It is not for anyone else to question any mother who is pregnant and has cancer. The current legislature is trying to pass laws prohibiting abortion once again even if it means the life of the mother. It is impossible to choose. No other human being should criticize any woman’s choice in a matter such as this. No other human being has the right to tell the woman what to do. She can only listen to her inner voice and make the best choice she thinks is available. Namaste. Attic Annie

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Rage, hermits, Chicago, and crabs in winter

Wow! It seems like the time of my life is simply dragging by with its empty days. I look at the number of blogs I have written in the past several months and to describe them as a “handful” would be generous. The days seem to be disappearing so fast when I look at the calendar but they are endless when I look at the clock.

I have become almost a hermit. I find that during these cold days, my flannel pajamas and thick robe are warmer in the house than jeans and a sweatshirt. Thankfully very few people a year come to my door unexpectedly. I blame my hermit status on the fact that I abhor the cold as much as I abhor the heat, but I feel there is more to it than that. Exactly what it is I can’t really analyze.

I have been on thyroid medication since high school. A few weeks ago a test revealed that the medication level I was on was no longer sufficient. It hadn’t been for quite some time.  Being hypothyroid is not an easy way to go through life, but somehow I feel I should rise above it. I rev my motor, but I still manage to go nowhere. Add that to the anemia and you have a good picture of where I am at this point in my life in the dead of winter.  Many days I just sigh and accept. Then there are days when I say “Rage, rage against the dying of the light.”  Dylan Thomas said it better than I:

Do not go gentle into that good night,

Old age should burn and  rage at close of day:

Rage, rage against the dying of the light.

Having been reared by a distant father who believed in children being seen and not heard, I stored a life time of things I wanted to say . There were many rages piling up in my thoughts. There were a myriad of events I felt were not justified but instead of showing anger, I simply swallowed and remained silent.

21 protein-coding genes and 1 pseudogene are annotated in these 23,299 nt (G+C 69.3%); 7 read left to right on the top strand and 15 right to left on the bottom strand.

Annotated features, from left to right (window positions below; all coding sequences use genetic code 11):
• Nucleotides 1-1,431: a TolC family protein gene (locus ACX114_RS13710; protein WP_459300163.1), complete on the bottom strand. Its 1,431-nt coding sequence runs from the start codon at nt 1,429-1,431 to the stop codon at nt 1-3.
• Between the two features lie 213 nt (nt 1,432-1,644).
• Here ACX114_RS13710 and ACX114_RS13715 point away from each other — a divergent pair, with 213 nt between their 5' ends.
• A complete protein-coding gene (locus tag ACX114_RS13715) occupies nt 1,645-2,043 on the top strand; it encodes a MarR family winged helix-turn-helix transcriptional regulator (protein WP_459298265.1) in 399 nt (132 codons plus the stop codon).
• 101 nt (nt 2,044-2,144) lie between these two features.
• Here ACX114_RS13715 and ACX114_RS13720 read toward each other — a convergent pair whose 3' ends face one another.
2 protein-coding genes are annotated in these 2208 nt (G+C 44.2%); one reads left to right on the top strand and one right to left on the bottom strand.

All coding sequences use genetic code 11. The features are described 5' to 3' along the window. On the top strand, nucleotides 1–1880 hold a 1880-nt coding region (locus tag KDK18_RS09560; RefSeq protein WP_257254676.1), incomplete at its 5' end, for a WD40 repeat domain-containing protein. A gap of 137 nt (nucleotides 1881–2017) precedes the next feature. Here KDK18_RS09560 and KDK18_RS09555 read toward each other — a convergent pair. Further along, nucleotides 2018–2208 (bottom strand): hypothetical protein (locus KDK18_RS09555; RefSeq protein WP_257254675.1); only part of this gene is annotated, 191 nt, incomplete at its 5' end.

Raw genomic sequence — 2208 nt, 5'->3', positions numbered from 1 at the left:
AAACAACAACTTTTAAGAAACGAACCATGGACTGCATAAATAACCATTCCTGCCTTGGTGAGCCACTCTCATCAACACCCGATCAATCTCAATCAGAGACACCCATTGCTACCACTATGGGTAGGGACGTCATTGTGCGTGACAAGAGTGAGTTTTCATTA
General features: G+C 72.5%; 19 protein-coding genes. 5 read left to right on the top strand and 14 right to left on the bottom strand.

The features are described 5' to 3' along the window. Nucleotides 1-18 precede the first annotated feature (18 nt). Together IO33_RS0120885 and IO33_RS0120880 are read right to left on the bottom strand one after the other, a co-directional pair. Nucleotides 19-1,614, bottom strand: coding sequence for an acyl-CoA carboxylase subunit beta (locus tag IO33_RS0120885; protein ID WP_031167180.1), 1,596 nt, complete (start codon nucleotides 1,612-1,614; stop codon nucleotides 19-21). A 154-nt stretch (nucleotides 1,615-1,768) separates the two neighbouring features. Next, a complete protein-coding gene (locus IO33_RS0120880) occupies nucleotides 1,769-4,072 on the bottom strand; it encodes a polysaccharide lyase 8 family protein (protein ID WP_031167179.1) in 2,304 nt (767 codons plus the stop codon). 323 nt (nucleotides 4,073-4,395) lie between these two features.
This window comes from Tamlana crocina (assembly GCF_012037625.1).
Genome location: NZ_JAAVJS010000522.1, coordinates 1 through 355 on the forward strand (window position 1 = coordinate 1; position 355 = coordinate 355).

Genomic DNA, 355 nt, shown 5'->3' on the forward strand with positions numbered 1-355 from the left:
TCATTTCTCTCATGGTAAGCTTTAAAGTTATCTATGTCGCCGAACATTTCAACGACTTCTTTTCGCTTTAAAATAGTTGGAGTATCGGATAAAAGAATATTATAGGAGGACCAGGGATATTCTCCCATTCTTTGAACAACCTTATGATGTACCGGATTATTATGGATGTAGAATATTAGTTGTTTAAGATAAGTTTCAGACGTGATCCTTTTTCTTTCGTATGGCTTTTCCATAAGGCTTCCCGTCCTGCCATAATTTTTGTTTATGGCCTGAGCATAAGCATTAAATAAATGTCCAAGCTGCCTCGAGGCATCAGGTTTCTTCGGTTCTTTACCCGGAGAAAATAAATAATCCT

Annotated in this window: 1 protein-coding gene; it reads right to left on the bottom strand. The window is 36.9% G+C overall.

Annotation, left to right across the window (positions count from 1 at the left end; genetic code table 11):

When I started this blog, I found it very rewarding to be able to communicate. Some readers were actually listening to me. Then things began to happen and I let the world get the better of me. 2010 was a banner year for blows. I stopped trying to say anything and let myself once more be swallowed by the silent wrappings of my childhood when it was appreciated if  I would just stay out of the way.

Perhaps I could best be described as a crab or a turtle. The elements of my life have allowed me to build a tough shell about my body. It is my protection. I said crab because I believe I’m the cover girl for Cancer magazine…not the disease…the astrological sign. In this link I found I would say that I fit almost 90% of the description. One has to work extra hard to connect with the world when one is a turtle or a crab. It takes effort to stick one’s head out of the shell.

There are days when I want to rage. I’m not talking about going ballistic about events happening personally to me. Not any more. I’ve been too influenced by “Let go and let God,” . I’m not about to let road rage get the better of me. I’m much more of a “if you need to get there before me, please allow me to get out of your way” kind of driver. I gave up raging about personal affronts decades ago.

I’m talking about the way I see our society heading. I believe so much that is happening in the United States is simply wrong. I see the story of two sisters who get a life sentence for an armed robbery which  netted between $11 and $200 and then I think of the Bank of America who, instead of a gun, used every dirty trick in the book to expel people from their homes to the tune of billions of dollars. Their “punishment”? A temporary ban on their foreclosure activities. They’ve been back at it since October.

Or  someone like the televangelist Jim Bakker who eventually got his forty-five year sentence reduced to five. He didn’t use a gun either. He used  the cross. If Jesus had stayed in the grave, I’m sure he really did a spin in his grave over that one. Bakker gained millions of dollars from his followers. The sisters gained less than $200.  The amount B of A accumulated is still being amassed.

My list of things I wish to rant about is far too long to include in one blog. There are hundreds of injustices I see and hear around me.  Perhaps it is time once again for me to start raging at the dying of the light. When my father died at the age of sixty-three, people said that was a ripe old age back in the ’60s. Now that I have passed that age, I feel there is too much for me to say to even think of cashing in my chips for at least another couple of decades or more.

“A man playing guitar singing for us all.

Will you help him change the world? Can you dig it? Yes I can”

“A bronze man still can yell stories his own way. Listen children all is not lost. All is not lost. Oh no.”

Chicago in the early 70s forty years ago suggested we sing our own songs to help change the world. Tell the stories our own way. All is not lost.

On that note of positive thought I’ll make an attempt to blog more often. Perhaps there is a chance America can still avoid going the way of the Roman Empire. But then again, that empire lasted almost 1500 years and we’re not even half way through the third century. Perhaps there still is hope for the United States if enough of  its citizens continue to rage. Perhaps I can rev my motor long enough to be one of them. Namaste. Attic Annie